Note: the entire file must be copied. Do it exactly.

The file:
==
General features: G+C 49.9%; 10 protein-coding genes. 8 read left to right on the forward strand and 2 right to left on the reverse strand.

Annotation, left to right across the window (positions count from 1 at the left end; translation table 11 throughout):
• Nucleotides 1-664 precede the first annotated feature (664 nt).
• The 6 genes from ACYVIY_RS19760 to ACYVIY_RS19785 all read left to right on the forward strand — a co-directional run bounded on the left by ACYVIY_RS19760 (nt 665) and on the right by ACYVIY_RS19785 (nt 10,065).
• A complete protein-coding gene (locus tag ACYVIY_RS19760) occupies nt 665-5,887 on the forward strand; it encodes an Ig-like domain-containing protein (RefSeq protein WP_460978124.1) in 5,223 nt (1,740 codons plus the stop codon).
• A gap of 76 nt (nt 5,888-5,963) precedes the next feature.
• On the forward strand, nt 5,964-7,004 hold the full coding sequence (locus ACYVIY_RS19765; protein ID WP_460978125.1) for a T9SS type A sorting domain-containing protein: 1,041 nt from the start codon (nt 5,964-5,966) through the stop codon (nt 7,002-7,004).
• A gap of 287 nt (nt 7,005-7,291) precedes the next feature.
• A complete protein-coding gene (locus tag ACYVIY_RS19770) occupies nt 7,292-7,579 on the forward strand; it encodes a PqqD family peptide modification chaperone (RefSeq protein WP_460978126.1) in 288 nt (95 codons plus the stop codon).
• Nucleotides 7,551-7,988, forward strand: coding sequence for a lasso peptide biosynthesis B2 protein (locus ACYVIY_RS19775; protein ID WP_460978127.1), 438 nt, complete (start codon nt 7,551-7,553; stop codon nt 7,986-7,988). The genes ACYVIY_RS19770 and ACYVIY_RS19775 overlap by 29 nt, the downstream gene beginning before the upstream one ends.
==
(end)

General features: G+C 49.9%; 10 protein-coding genes. 8 read left to right on the forward strand and 2 right to left on the reverse strand.

Annotation, left to right across the window (positions count from 1 at the left end; translation table 11 throughout):
• Nucleotides 1-664 precede the first annotated feature (664 nt).
• The 6 genes from ACYVIY_RS19760 to ACYVIY_RS19785 all read left to right on the forward strand — a co-directional run bounded on the left by ACYVIY_RS19760 (nt 665) and on the right by ACYVIY_RS19785 (nt 10,065).
• A complete protein-coding gene (locus tag ACYVIY_RS19760) occupies nt 665-5,887 on the forward strand; it encodes an Ig-like domain-containing protein (RefSeq protein WP_460978124.1) in 5,223 nt (1,740 codons plus the stop codon).
• A gap of 76 nt (nt 5,888-5,963) precedes the next feature.
• On the forward strand, nt 5,964-7,004 hold the full coding sequence (locus ACYVIY_RS19765; protein ID WP_460978125.1) for a T9SS type A sorting domain-containing protein: 1,041 nt from the start codon (nt 5,964-5,966) through the stop codon (nt 7,002-7,004).
• A gap of 287 nt (nt 7,005-7,291) precedes the next feature.
• A complete protein-coding gene (locus tag ACYVIY_RS19770) occupies nt 7,292-7,579 on the forward strand; it encodes a PqqD family peptide modification chaperone (RefSeq protein WP_460978126.1) in 288 nt (95 codons plus the stop codon).
• Nucleotides 7,551-7,988, forward strand: coding sequence for a lasso peptide biosynthesis B2 protein (locus ACYVIY_RS19775; protein ID WP_460978127.1), 438 nt, complete (start codon nt 7,551-7,553; stop codon nt 7,986-7,988). The genes ACYVIY_RS19770 and ACYVIY_RS19775 overlap by 29 nt, the downstream gene beginning before the upstream one ends.